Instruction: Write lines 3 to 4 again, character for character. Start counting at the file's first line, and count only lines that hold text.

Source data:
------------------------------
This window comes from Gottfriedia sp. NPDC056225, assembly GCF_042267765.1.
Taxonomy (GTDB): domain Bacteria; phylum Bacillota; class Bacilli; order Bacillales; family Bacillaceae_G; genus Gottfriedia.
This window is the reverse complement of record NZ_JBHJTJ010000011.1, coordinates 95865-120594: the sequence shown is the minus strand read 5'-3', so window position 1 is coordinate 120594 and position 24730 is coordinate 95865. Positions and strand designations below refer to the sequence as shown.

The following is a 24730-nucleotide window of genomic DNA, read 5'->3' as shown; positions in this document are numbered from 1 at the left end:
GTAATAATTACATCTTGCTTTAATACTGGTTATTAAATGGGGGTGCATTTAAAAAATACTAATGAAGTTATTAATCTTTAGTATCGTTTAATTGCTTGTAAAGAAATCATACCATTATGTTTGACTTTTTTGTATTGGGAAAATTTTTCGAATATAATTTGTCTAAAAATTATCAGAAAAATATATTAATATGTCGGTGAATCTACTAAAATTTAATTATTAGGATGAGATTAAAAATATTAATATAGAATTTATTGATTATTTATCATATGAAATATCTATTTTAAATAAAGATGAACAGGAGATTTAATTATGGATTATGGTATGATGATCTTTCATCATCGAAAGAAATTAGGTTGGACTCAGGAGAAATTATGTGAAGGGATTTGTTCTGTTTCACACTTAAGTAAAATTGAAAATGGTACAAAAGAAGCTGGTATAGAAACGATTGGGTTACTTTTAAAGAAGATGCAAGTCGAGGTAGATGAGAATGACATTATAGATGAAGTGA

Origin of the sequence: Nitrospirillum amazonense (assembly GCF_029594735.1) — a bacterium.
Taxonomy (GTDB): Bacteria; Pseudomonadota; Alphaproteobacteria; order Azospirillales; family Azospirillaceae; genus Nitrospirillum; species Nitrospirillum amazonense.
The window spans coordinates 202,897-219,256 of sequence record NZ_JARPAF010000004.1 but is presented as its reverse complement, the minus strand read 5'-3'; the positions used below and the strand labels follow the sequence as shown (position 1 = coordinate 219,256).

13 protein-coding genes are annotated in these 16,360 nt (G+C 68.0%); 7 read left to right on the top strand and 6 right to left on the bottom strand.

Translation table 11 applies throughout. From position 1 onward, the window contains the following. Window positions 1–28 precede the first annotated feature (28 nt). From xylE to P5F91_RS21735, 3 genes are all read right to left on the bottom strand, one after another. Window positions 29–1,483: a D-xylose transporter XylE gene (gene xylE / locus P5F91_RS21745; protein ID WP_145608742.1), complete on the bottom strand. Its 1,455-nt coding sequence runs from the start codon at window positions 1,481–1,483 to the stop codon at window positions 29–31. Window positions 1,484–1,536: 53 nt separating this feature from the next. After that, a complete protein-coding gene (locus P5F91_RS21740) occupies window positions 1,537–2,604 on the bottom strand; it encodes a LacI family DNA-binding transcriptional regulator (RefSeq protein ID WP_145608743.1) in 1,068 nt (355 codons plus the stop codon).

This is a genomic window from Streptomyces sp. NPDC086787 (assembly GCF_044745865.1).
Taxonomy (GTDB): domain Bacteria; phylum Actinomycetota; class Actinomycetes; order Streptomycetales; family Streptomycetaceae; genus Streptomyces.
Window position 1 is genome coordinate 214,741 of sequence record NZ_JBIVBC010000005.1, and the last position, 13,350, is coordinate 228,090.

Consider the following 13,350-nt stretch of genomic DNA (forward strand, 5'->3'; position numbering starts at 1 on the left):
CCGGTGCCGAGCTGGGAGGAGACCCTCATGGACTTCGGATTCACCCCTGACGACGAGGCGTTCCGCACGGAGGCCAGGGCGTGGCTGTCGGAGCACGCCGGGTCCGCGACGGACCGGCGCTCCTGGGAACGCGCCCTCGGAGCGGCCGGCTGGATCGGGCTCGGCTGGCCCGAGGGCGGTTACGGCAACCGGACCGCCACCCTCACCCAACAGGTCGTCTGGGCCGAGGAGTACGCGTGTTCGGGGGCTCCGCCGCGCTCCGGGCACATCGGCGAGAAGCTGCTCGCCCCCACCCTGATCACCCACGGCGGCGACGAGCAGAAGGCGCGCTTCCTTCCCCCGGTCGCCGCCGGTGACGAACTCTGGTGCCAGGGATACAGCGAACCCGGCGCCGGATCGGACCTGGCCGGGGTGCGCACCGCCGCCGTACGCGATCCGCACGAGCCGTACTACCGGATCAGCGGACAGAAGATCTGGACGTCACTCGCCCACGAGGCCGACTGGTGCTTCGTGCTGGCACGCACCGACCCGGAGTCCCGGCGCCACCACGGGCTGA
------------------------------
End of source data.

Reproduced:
This window is the reverse complement of record NZ_JBHJTJ010000011.1, coordinates 95865-120594: the sequence shown is the minus strand read 5'-3', so window position 1 is coordinate 120594 and position 24730 is coordinate 95865. Positions and strand designations below refer to the sequence as shown.

The following is a 24730-nucleotide window of genomic DNA, read 5'->3' as shown; positions in this document are numbered from 1 at the left end: